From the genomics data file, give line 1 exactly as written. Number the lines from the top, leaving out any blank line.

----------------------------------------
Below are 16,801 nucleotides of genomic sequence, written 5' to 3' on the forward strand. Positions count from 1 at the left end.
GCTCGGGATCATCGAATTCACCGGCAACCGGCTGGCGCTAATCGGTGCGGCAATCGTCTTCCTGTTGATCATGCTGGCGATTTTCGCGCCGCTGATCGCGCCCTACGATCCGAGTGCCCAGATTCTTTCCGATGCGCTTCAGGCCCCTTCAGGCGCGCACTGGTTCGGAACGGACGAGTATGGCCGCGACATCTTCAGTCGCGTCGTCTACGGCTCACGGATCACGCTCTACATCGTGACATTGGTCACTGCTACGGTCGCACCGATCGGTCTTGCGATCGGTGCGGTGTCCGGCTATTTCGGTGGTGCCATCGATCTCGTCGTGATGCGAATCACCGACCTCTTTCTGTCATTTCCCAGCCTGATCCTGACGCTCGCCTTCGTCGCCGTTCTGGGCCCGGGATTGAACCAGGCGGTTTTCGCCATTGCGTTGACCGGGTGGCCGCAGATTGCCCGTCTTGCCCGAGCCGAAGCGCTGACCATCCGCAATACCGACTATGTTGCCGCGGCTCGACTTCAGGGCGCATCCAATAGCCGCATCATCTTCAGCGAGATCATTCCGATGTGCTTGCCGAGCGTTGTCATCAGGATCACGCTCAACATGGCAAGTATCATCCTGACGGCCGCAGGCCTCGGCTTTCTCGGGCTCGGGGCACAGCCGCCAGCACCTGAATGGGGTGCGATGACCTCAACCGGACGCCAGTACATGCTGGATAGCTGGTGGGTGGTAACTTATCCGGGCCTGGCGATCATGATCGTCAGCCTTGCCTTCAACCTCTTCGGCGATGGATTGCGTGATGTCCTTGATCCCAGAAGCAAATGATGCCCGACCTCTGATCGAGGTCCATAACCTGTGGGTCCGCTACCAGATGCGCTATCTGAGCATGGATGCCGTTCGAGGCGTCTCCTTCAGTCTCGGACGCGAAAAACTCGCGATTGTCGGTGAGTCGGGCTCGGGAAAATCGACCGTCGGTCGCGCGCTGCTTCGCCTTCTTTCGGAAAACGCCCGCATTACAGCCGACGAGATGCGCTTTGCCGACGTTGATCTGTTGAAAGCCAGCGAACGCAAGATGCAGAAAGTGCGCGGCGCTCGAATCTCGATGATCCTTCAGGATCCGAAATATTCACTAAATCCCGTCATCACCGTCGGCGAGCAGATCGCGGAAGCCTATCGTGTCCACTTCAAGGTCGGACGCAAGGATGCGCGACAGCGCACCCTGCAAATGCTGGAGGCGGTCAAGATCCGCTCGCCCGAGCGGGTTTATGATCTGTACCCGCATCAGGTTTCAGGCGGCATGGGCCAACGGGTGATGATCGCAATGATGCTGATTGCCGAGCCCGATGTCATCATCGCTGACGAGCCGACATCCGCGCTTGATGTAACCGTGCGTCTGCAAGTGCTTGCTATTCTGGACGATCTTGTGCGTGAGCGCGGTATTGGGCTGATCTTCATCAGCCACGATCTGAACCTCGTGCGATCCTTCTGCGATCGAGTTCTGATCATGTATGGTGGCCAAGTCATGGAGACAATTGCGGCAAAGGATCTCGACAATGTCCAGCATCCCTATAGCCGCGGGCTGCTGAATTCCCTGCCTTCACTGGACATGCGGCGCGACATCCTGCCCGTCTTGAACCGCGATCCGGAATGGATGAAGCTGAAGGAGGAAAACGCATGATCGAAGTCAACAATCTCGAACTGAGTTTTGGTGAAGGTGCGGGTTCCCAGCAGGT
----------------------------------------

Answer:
Below are 16,801 nucleotides of genomic sequence, written 5' to 3' on the forward strand. Positions count from 1 at the left end.